There is an intro page that lets users know what the app is out to do. There is an important disclaimer here: “Thinkladder’s self-awareness and self-development tools are designed to assist people in their wellness journey but are not intended to replace professional therapy.”

The homepage brings you an Insight Finder - the app’s key feature. It helps you identify a thought that is making you uncomfortable and you’d like to get rid of.

Once you click on the Insight Finder, you’re taken to a page which lists Themes - Perfectionism, Self-Worth, Correction & Criticism, Compassion Fatigue, Anger, Anxiety, People Pleasing, etc. You pick one depending on the thought you want to challenge.

Say you picked the theme ‘Comparing Myself to Others’. You land on a page that lists ‘symptoms’ and ‘unhelpful beliefs’ associated with it.

It displays a Symptom, and lets you Discover the belief that causes it.

It then makes you Challenge that unhelpful belief.

And offers you a positive Insight.

You can add insights to Gallery, and even pin them to locations. It means if you’re feeling something at a particular place, say a mall or in traffic or at someone’s house, whenever you are in that location, the app sends you a positive insight related to that.

So, if you feel anxious in alien company, your saved insights will help you battle that anxiety. This is Thinkladder’s most exciting feature.

All saved insights can be accessed through the Gallery icon on the bottom tab. The tab contains an audio icon too, and the app will soon offer audio insights, which will play out on their own if the user schedules alerts.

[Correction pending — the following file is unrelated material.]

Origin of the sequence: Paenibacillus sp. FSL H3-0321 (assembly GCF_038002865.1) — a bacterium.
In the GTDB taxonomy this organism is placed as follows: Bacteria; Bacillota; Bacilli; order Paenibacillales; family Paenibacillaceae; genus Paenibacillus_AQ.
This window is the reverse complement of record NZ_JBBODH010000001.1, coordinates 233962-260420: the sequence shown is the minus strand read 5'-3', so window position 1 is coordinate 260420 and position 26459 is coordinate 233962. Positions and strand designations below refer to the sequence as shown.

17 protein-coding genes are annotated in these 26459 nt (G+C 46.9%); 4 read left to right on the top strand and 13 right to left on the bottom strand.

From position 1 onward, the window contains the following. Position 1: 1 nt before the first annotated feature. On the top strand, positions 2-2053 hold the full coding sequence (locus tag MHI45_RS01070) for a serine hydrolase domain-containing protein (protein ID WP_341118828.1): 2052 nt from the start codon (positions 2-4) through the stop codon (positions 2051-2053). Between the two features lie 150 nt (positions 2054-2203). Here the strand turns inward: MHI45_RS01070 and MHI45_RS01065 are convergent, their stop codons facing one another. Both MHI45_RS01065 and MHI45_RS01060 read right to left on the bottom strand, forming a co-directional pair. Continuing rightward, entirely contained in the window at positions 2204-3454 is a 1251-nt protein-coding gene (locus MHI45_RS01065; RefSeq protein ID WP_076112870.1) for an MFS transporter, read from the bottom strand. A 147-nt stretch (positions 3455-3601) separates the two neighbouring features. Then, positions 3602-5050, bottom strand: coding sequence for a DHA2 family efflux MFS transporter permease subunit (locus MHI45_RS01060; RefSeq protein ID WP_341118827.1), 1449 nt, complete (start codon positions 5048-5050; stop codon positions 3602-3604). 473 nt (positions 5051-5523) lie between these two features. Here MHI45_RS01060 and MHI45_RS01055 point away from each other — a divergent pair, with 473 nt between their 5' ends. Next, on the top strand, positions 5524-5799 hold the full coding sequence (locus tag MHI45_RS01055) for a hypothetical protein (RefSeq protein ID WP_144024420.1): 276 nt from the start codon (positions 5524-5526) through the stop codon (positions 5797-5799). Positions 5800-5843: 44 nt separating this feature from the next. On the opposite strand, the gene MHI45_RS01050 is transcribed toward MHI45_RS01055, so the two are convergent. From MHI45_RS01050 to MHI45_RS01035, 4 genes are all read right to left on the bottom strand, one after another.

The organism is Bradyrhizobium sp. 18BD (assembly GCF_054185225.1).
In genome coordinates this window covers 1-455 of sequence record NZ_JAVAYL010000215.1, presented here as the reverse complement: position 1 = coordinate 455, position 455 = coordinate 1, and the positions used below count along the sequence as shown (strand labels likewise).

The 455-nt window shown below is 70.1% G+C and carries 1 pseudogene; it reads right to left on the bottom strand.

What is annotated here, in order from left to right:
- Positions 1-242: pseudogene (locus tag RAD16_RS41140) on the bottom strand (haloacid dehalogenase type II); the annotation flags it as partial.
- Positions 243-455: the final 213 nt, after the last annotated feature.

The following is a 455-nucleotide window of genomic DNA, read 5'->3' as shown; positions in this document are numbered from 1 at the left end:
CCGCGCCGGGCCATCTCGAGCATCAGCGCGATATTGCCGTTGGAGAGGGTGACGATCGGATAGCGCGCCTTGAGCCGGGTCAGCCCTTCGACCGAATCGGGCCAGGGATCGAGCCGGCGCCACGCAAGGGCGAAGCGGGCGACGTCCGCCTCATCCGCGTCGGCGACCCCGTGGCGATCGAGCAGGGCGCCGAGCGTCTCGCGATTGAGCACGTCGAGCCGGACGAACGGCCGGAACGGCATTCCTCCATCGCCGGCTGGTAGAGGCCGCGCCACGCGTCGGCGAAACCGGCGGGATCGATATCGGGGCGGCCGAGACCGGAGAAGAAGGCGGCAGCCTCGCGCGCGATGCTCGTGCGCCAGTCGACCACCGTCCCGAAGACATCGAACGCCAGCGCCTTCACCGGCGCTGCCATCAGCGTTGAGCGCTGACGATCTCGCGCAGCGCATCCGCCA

Daily or weekly reminders can be scheduled. This is particularly helpful if the user is prone to thinking a certain way in a given place or day. So, if you struggle with Monday blues, and have set up an alert before, the app directs you to related positive insights every Monday.

Lastly, the app also provides a Psych Toolkit that houses answers to some FAQs. The toolkit has been put together by a team of trained therapists.

Here is a sample answer.

Is Thinkladder effective?

Both yes and no.

Yes, if your depression is mild, your anxiety occasional, and your stress one-off situational. Thinkladder serves as a quick, pocket-friendly (literally) therapist in such scenarios. It also helps you learn self-control and the art of positive thinking.

But, if you are clinically depressed or deep in the throes of internal conflict that has gone unresolved for long, you possibly need medical intervention. Thinkladder makers are clear that their app is not a replacement for professional therapy. Even though their techniques have been derived from neuroscience and CBT, many patients require constant hand-holding that an app can never provide.

But, Thinkladder is a great product nonetheless. It goes way beyond sundry meditation apps that have flooded app stores, and brings in real perspectives and insights on our personality and mind.

Even if you aren’t suffering from a mental illness, you can self-analyse and reinforce positive thinking through Thinkladder. It totally scores in that department!